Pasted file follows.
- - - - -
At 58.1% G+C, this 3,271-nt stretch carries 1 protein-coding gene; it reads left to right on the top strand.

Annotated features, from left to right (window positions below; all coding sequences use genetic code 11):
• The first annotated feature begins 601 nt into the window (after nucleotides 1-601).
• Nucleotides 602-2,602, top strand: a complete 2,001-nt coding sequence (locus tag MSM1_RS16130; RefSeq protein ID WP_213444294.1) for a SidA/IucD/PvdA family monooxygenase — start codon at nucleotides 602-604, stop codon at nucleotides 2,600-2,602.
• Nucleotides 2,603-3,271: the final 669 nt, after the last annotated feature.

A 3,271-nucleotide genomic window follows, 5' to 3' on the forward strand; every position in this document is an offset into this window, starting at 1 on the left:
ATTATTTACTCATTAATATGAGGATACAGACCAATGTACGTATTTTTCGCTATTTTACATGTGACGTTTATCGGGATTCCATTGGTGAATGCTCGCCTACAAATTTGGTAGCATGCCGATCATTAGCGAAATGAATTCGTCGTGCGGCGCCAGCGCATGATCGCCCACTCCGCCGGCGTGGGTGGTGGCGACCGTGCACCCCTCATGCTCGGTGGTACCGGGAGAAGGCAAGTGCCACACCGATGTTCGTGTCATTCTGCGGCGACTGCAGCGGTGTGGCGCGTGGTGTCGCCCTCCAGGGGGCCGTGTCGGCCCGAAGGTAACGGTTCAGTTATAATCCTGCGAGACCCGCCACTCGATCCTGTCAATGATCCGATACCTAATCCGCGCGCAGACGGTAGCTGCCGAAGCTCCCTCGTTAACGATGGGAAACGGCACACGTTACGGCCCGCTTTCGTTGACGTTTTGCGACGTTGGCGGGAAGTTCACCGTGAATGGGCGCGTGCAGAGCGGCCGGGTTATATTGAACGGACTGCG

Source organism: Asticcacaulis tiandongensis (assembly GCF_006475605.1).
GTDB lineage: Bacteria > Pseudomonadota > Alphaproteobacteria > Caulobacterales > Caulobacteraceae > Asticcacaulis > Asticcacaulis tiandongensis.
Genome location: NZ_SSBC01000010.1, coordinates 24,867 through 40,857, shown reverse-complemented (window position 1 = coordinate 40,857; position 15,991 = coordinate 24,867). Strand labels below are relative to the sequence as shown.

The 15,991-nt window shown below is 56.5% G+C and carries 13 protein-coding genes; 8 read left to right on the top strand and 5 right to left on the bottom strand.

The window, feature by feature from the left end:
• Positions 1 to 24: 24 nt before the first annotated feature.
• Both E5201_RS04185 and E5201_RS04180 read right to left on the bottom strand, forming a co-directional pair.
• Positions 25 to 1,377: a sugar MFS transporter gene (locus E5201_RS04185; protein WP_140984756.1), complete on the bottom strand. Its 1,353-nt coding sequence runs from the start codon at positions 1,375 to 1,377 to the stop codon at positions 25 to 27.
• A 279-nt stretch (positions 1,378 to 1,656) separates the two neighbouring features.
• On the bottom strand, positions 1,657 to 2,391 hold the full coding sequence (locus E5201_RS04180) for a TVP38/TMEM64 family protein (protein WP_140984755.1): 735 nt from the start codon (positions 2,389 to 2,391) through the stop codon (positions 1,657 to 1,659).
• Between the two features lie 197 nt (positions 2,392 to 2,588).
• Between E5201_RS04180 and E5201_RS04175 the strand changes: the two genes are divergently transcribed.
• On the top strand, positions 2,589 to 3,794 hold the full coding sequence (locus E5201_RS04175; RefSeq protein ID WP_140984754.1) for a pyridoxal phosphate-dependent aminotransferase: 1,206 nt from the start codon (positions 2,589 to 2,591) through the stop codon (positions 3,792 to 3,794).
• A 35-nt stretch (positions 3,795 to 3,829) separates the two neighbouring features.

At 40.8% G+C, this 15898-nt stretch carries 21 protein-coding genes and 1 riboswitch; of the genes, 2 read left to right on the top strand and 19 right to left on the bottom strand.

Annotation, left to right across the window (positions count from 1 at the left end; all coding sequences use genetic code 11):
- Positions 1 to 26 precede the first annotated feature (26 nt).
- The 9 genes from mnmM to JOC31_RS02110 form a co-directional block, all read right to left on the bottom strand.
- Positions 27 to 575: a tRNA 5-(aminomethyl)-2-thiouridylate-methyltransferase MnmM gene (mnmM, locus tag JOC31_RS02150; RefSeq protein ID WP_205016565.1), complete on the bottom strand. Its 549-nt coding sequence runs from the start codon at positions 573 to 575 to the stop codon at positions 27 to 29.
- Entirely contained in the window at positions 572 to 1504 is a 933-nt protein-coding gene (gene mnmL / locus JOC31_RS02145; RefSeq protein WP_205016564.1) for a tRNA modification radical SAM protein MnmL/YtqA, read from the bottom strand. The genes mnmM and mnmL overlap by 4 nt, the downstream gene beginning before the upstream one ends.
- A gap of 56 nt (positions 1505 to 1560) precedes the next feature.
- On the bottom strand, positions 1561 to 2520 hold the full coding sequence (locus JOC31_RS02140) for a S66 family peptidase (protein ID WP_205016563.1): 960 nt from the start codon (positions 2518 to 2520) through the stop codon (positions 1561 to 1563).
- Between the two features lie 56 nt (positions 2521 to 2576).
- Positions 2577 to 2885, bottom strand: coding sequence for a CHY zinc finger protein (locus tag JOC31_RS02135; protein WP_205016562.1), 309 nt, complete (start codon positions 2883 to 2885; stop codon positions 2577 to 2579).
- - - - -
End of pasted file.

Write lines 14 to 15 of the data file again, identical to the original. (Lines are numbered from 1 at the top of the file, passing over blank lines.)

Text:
• Both E5201_RS04185 and E5201_RS04180 read right to left on the bottom strand, forming a co-directional pair.
• Positions 25 to 1,377: a sugar MFS transporter gene (locus E5201_RS04185; protein WP_140984756.1), complete on the bottom strand. Its 1,353-nt coding sequence runs from the start codon at positions 1,375 to 1,377 to the stop codon at positions 25 to 27.